Published at Monday, September 11th 2017, 18:20:24 PM by Manya Matveev. Living Room. Keep a little‐stuff drawer. Notice I did not say "junk drawer". Every room has small items that need a home, and a well‐organized drawer can be a smart place to put them. It's only a junk drawer if you think of it that way! Unless you are already using a storage ottoman as a junk drawer (see No. 3), find a drawer in a console table, credenza or chest to hold small stuff such as charging cords, pens, stamps and scissors.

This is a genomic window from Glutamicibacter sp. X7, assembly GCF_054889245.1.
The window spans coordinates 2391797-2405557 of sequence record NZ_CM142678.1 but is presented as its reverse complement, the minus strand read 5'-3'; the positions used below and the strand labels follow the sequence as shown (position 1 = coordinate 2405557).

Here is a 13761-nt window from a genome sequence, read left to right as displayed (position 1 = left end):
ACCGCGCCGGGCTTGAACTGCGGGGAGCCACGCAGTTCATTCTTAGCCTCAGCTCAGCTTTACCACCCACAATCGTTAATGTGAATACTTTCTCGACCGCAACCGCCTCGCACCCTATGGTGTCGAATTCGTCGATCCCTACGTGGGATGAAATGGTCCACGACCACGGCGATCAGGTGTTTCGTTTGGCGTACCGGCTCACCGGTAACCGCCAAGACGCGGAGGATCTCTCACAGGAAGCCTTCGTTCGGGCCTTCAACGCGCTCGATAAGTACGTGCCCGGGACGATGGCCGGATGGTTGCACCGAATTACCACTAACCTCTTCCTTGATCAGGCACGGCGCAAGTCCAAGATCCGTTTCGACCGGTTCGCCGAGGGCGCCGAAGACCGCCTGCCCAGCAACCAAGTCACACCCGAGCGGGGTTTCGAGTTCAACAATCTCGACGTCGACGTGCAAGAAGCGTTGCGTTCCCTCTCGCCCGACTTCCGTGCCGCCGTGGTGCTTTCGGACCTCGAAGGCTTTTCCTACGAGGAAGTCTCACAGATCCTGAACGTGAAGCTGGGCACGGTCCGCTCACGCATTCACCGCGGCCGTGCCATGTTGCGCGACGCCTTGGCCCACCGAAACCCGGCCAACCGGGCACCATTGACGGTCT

Published at Monday, September 11th 2017, 18:20:02 PM by Natzu Shimizu. Bathroom. Between the porthole window (nicely echoed by the round mirror) and the starfish accents, this space could only be coastal. This proves you don't have to pile on nautical accents to lend a breezy, beachy feel. With mirrored sparkle, suave lighting and overtones of glamour, this bath radiates Hollywood Regency chic. Stripped back to the bare essentials, this bath typifies minimalist decor. Where do you think they keep the toiletries? Warm white tones, soft light and a sweetly skirted vanity seat? Feels romantic to me. All it needs is a vase of fresh flowers and a candle or two.